Glass ceramics’ fractures in zirconia fixed dental prosthesis (FDP) remains a clinical challenge since it has higher fracture rates than the gold standard, metal ceramic FDP. Nanoindentation has been shown a reliable tool to determine residual stress of ceramic systems, which can ultimately correlate to failure-proneness. Objectives: To assess residual tensile stress using nanoindentation in veneered three-unit zirconia FDPs at different surfaces of pontics and abutments. Methodology: Three composite resin replicas of the maxillary first premolar and crown-prepared abutment first molar were made to obtain three-unit FDPs. The FDPs were veneered with glass ceramic containing fluorapatite crystals and resin cemented on the replicas, embedded in epoxy resin, sectioned, and polished. Each specimen was subjected to nanoindentation in the following regions of interest: 1) Mesial premolar abutment (MPMa); 2) Distal premolar abutment (DPMa); 3) Buccal premolar abutment (BPMa); 4) Lingual premolar abutment (LPMa); 5) Mesial premolar pontic (MPMp); 6) Distal premolar pontic (DPMp); 7) Buccal premolar pontic (BPMp); 8) Lingual premolar pontic (LPMp); 9) Mesial molar abutment (MMa); 10) Distal molar abutment (DMa); 11) Buccal molar abutment (BMa); and 12) Lingual molar abutment (LMa). Data were assessed using Linear Mixed Model and Least Significant Difference (95%) tests. Results: Pontics had significantly higher hardness values than premolar (p=0.001) and molar (p=0.007) abutments, suggesting lower residual stress levels. Marginal ridges yielded higher hardness values for connectors (DPMa, MMa, MPMp and DPMp) than for outer proximal surfaces of abutments (MPMa and DMa). The mesial marginal ridge of the premolar abutment (MPMa) had the lowest hardness values, suggesting higher residual stress concentration. Conclusions: Residual stress in three-unit FDPs was lower in pontics than in abutments. The outer proximal surfaces of the abutments had the highest residual stress concentration.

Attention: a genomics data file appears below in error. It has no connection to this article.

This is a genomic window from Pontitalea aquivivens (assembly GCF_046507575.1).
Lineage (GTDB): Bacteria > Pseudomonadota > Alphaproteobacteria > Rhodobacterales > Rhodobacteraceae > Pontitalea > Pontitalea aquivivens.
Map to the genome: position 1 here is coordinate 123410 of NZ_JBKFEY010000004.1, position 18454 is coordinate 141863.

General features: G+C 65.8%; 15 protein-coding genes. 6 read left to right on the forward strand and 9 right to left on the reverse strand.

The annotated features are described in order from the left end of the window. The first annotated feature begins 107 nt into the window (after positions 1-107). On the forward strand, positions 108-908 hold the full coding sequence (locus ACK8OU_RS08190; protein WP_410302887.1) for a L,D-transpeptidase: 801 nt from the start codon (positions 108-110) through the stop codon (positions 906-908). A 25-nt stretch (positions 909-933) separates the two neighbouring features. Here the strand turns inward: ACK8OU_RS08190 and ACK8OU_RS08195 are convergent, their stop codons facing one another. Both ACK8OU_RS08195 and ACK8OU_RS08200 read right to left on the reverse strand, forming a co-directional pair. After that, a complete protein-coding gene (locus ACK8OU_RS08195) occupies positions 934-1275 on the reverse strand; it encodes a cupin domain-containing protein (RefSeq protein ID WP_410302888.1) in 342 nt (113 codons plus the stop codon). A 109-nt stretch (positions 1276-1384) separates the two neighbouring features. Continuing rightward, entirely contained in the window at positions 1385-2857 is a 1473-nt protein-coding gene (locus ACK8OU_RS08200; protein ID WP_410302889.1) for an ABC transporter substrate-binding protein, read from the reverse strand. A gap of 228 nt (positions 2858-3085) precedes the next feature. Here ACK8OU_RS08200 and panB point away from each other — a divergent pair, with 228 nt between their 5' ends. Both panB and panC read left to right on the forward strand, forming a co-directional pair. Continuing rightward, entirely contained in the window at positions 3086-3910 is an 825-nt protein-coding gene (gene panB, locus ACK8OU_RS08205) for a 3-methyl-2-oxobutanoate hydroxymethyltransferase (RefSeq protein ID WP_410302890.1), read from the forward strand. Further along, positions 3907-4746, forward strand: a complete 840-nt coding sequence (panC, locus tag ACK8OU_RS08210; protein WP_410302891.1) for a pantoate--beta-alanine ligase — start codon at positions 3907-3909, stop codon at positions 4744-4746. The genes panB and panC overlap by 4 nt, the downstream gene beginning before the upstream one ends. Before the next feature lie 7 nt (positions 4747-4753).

- Fixed Partial Denture
ASJC Scopus subject areas